What makes a football player great?
For years, experts have been trying to qualify that answer by holding rookie combines, crafting scouting reports and reviewing hours of game tape only to come up with numbers that, at the end of the day, still don't really help us understand what type of player we're getting.
But what if what they're missing is as simple as where that player comes from?
What if I told you that a tiny island in the middle of the South Pacific, with the population of 65,000 people (which is less than the capacity of most NFL stadiums), was the most important breeding ground for some of the best talent in the National Football League?
Samoa -- or "Football Island" as it's often referred to -- is one of a handful of Polynesian islands that produces dozens of professional football players every year. But it's not just the sheer amount of players, both retired and currently active in the NFL, that impresses coaches, fans and teammates alike (there are close to 40 active players of Samoan descent today).
It's the warrior-like intensity they display every time they step onto the field. It's how they channel all of that strength and energy into the game, but can be such gentle and loving people off it. To put it simply, they play the game the way it's supposed to be played: with supreme toughness.
While Samoans and Tongans make up a majority of Polynesian players in the NFL, they're mostly identifiable with long-flowing manes and traditional Maori tattoos that are something like battle stripes.
But to really sum it all up, Ravens All-Pro defensive tackle Haloti Ngata's father, Haloti Moala (who's of Tongan ancestry), said it the best during an interview leading up to Super Bowl XLVII with USA Today.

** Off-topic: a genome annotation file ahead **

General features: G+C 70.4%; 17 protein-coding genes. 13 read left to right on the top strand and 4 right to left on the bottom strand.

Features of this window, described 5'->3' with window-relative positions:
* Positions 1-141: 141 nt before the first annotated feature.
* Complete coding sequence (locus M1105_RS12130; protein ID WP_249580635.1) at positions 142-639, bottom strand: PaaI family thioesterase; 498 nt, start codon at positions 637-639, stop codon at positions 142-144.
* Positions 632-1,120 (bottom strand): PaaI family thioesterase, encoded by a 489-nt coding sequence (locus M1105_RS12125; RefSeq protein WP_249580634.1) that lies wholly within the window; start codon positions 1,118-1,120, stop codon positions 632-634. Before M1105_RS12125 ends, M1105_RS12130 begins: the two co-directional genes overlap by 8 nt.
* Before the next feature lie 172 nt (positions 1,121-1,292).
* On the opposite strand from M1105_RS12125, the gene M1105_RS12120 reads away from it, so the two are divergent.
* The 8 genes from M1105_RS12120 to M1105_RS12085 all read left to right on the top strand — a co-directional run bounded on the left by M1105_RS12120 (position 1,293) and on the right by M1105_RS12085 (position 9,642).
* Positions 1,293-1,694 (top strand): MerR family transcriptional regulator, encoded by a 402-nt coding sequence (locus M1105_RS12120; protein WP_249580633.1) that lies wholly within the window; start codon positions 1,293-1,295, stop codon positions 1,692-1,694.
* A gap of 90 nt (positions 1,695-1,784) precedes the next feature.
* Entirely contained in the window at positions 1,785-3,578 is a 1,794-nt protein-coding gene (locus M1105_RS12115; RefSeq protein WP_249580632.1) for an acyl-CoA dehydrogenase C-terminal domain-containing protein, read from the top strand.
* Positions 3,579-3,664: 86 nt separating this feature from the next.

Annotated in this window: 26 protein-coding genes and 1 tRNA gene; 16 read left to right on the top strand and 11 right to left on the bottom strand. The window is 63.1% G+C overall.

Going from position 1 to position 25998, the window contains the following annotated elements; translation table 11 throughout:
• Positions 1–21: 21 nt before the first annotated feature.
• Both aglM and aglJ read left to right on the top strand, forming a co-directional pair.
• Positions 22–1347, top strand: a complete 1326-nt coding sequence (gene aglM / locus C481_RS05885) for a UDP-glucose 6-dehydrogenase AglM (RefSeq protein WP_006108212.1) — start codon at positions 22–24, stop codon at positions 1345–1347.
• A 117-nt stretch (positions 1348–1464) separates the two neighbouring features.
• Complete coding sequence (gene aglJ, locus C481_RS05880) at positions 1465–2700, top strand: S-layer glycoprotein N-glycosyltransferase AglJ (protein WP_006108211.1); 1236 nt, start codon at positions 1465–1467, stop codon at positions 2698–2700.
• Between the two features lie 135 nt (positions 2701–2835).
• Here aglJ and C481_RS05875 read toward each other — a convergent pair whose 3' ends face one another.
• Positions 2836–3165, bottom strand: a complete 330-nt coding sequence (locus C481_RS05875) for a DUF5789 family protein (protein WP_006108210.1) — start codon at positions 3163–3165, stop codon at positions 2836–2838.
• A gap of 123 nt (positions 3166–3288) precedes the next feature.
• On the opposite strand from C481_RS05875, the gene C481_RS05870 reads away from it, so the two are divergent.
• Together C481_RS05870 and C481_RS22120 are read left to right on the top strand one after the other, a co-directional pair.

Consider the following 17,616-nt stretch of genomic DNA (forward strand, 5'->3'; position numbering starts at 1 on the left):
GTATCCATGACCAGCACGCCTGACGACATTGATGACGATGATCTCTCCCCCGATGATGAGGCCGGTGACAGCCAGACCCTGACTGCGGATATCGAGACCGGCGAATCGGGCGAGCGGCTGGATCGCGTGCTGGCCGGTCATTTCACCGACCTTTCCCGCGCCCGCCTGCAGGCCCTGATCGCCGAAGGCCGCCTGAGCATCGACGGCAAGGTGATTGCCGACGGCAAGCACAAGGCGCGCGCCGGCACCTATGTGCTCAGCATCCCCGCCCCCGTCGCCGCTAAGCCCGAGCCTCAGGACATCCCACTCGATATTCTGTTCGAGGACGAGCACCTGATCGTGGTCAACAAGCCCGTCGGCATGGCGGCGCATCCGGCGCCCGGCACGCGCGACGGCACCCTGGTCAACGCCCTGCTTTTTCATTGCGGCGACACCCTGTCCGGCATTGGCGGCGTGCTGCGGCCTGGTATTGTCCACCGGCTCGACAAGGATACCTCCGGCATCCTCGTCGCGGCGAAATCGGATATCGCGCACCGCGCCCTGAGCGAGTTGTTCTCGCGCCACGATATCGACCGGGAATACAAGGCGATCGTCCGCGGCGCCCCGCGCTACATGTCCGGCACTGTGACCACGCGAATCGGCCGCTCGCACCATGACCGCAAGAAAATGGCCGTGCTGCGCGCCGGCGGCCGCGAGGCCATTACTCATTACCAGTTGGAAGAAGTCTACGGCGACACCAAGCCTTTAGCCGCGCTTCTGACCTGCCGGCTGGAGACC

Polynesian players are built for combat, built for football — big, strong, fast.
But we know that it's much more than that. To be a great player in this game, and an even better man away from it, takes a certain strength that you'll consistently find within this special group of people. It's a cultural mindset that's been passed down from generation to generation, with values that teaches respect, love and passion for everything they do.
Why are Pacific islanders so big?
There is no legitimate explanation for this, but many believe that generations of farming and strenuous labor required by all males of the family might give us a little more insight as to why these behemoths of athletes exist.
Pacific Islanders are just born big-boned and have frames perfect for any NFL position, especially for linemen down in the trenches.
One theory in physical anthropology is that through ancestral evolution, Polynesians were forced to adapt to cold weather at one stage of their history.
People in cold climates tend to develop larger, lean bodies to store more fat, which would, of course, be a contrast to the warmer tropical environments they live in today. But considering that all Polynesians migrated to islands and were known as extraordinary travelers, this could be where the answer lies.
Other findings show that the Samoan obesity epidemic starts at birth. According to a study conducted by Brown University, weight gain drastically increases 23 percent more in a Samoan boy than the average male American child within the first 15 months of life. This, however, is not confined to just the Samoan populations. Many experts believe that this rise in childhood obesity foreshadows a trend that we can see in the United States.
Bringing football back to its real roots.